42nd analysis: #USB #TypeC +Anker PowerPort Speed PD 30w wall charger [Model A2014111].
tl;dr: Noncompliant charger. Printed and advertised levels do not match actual capabilities. Inconsistent overload protection. It may not work on certain laptops and high-power devices.

[PDF of Compliance Checklist for Anker A2014111]
(to be posted later, data in images)

Anker released this product just a few days ago. It seems they repeated certain design errors common to their other products.


This charger violates [Section 10.2.2 Normative Voltages and Currents] [Table 10-2 Normative Voltages and Currents] of the USB-PD spec. This sates "Table 10-3, Table 10-4, Table 10-5 and Table 10-6 show the Fixed Supply PDOs that shall be supported for each of the Normative voltages defined in Table 10-2."

Per [Section Shall/Normative]: "Shall and Normative are equivalent keywords indicating a mandatory requirement. Designers are mandated to implement all such requirements to ensure interoperability with other compliant Devices."*

Furthermore, Anker misrepresents the capabilities of the charger on marketing materials and text on the charger itself. On the side of the charger and online it even claims: "5v/3a 9v/3a 15v/2a 20v/1.5a". USB D+/D- BC1.2 DCP signaling mandatory. [I advocate "Autodetect" signaling here.]

The actual electronic capabilities of the charger are "5v/3a 9v/3a 14.5v/2a  20v/1.5a". USB D+/D- have Apple 12W signaling.  (Attached traffic dumps from a TotalPhase PD-Analyzer and Google/Plugable Twinkie linked.)

This will cause it to silently fail when used with certain high-power devices and laptops using the 15v rail. I dislike this type of error since users without very expensive test equipment will never know what is happening.

Another ramification of this is certain devices like Chromebooks which prefer "lower voltage for same wattage" will latch on to the higher voltage rail and generate more heat converting voltage than they otherwise should.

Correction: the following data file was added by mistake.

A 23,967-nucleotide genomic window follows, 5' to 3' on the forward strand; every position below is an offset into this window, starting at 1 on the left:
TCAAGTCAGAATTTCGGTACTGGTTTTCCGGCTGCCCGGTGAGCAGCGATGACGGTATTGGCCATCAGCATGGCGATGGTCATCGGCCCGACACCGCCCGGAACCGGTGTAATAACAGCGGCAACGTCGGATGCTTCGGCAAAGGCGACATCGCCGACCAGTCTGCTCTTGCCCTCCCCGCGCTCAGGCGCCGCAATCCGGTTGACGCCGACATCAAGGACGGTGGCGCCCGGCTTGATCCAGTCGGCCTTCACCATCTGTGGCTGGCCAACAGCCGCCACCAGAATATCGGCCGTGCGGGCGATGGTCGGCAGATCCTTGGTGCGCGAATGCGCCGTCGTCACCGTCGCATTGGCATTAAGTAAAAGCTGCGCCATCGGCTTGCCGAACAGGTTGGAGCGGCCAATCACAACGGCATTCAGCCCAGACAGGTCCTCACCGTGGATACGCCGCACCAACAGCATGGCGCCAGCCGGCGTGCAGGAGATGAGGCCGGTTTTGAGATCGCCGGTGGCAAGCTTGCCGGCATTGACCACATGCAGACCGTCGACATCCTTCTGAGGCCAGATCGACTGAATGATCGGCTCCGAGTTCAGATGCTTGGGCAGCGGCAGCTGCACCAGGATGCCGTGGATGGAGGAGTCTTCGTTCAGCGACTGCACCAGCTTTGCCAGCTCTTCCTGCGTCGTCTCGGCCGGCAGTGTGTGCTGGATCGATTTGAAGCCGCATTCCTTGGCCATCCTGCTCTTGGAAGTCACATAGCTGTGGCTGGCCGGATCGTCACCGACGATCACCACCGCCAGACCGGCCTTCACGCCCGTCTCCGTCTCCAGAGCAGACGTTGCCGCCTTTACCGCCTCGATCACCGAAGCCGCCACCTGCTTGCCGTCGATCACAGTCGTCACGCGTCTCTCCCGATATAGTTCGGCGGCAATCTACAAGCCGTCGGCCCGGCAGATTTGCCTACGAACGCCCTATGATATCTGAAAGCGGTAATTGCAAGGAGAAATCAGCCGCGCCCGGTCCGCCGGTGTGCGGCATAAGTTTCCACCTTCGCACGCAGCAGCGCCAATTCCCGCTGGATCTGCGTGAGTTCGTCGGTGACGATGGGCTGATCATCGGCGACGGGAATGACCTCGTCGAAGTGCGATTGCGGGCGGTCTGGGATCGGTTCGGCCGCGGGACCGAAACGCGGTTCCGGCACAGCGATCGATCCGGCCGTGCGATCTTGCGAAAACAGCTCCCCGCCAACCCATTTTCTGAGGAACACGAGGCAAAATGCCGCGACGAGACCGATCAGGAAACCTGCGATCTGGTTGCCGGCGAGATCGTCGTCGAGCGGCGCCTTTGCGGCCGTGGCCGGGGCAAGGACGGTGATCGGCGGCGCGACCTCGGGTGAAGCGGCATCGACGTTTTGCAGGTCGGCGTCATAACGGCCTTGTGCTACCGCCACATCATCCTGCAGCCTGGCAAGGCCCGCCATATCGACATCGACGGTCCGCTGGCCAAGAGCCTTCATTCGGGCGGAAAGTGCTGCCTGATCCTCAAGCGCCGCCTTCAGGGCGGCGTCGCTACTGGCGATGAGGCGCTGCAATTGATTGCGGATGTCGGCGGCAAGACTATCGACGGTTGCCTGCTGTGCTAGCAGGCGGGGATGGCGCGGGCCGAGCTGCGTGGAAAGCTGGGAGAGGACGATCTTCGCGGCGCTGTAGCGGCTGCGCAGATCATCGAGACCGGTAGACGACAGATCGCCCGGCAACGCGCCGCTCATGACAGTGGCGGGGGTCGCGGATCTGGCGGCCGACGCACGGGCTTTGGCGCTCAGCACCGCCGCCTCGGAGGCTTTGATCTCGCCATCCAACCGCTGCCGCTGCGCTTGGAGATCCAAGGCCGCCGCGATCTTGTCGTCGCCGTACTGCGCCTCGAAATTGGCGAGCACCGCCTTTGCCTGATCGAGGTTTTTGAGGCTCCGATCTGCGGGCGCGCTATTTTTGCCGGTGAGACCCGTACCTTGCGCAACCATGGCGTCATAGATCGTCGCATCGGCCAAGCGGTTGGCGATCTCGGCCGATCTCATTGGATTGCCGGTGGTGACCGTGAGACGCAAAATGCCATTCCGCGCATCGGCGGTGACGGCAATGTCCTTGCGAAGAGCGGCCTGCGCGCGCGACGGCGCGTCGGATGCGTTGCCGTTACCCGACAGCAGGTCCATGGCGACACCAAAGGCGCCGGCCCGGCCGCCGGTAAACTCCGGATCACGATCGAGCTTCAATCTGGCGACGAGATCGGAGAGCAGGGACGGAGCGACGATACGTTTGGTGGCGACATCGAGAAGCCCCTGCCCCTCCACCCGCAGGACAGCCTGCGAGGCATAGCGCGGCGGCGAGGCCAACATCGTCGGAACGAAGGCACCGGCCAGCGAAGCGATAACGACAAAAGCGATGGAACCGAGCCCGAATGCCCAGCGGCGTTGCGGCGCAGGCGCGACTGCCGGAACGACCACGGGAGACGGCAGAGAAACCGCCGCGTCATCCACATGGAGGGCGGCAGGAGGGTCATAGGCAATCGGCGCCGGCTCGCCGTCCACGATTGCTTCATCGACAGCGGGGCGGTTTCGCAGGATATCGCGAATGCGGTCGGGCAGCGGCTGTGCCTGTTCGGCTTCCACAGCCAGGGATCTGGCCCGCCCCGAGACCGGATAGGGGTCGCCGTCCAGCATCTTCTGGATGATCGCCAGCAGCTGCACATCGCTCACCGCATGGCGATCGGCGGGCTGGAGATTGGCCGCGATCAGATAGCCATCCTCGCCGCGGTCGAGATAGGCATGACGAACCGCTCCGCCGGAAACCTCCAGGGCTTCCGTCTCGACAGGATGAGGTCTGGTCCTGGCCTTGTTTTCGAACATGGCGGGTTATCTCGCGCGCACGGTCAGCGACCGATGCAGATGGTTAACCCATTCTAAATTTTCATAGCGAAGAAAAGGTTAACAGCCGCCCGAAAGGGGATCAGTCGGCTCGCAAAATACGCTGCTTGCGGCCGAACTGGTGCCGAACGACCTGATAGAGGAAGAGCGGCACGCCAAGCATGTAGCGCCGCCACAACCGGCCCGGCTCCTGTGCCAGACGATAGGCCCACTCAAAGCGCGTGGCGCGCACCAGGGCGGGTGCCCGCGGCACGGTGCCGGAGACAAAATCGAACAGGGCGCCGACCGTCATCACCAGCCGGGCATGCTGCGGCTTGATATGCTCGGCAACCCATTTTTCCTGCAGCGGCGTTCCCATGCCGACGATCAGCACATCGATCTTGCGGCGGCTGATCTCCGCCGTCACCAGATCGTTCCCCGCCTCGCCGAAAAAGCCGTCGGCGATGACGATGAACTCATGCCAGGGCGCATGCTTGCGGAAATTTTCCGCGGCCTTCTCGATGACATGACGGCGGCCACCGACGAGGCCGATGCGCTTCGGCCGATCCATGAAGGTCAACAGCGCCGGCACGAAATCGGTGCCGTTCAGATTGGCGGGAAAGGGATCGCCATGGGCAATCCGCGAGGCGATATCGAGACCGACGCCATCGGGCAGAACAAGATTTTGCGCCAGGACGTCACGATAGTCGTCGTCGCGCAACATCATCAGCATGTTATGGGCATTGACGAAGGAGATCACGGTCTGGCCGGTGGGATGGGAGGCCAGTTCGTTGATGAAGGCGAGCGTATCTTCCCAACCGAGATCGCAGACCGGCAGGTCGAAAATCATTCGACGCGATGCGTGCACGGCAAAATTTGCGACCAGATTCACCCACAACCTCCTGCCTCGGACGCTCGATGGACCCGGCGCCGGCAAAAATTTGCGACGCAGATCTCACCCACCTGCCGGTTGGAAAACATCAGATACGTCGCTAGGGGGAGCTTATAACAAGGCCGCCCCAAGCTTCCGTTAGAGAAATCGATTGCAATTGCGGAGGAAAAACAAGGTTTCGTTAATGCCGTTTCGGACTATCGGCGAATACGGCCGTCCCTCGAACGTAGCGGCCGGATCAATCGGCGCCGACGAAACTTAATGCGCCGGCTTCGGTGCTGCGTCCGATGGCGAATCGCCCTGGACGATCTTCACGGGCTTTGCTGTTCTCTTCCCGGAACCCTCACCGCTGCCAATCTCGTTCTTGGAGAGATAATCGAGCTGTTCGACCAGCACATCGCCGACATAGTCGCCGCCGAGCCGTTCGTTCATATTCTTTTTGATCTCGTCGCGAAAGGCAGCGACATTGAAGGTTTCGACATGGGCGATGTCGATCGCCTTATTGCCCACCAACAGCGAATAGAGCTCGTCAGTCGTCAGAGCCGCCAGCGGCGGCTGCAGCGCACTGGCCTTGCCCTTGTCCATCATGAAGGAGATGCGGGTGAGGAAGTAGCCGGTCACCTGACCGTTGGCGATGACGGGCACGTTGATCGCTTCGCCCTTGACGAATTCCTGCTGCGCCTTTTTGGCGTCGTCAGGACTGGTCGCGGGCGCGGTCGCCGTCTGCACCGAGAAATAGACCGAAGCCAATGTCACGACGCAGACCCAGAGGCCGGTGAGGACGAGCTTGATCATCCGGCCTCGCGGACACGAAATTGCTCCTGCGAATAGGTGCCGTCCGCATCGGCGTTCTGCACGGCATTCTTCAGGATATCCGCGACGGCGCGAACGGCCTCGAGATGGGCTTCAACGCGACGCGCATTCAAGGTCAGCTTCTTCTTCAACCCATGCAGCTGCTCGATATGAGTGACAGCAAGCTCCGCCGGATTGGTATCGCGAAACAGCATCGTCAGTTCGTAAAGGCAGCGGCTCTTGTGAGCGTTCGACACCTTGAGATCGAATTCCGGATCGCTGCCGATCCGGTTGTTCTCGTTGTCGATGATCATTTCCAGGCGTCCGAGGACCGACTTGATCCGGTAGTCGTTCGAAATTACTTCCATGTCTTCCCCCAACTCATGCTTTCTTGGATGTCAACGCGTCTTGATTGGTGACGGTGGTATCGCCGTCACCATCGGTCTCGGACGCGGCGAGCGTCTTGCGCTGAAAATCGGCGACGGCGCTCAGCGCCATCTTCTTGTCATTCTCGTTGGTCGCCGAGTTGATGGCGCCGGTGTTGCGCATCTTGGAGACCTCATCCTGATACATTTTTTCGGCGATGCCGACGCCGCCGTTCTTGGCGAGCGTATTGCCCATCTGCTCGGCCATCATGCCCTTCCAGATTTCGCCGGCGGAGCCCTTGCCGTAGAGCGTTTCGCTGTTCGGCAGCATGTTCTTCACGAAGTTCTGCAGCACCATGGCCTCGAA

15v*2a=30w and 20v*1.5a=30w. The rules were set up so devices which can only accept 20v get 20v (like laptops) -- but flexible ones (like Chromebooks) which accept 15v or 20v can take whatever is most efficient for them to convert. In this case, 15v is more "efficient" and runs cooler.

But because Anker used 14.5v/2a (instead of 2.06a exactly), the Chromebook will see 14.5v*2a=29W and 20v*1.5a=30W, and will pick the inappropriate 20v level. You're probably generating 3-5W of waste heat [and losing that much from charging] as a result. (See my recent disclosure about the Pixel charging behavior for "thermal" notes.)

This appears as if Anker tried to use a workaround to support Apple's proprietary voltage levels. The proper way to do what Anker was trying to attempt would be to offer 5/9/(14.5 optional)/15/(20 optional) and the exact proper amp values, respectively.

This suggests other bugs in the PD controller firmware, which I found.

The IR drop compensation is sawtooth, not linear. This suggests non-optimal design. With the chips already in the charger, it should have been possible to use linear PWM compensation. The PD controller firmware has bugs shared with some chargers, like inappropriate packet header incrementing, and claiming  to be "dual role data" when it is not appropriate.

Finally, the overload protections are questionable. Sometimes it shuts off the charger entirely and reboots into 5v. Other times it sags voltage to unsafe levels and holds it there. this caused some issues with my load testers. (Documentation supplied in the form of TotalPhase PD-Analyzer voltage and current logs.)

All in all I'd say this was a VERY close attempt by Anker, but due to questionable issues I can't recommend it.

[Plus] Analyses Anker A201411
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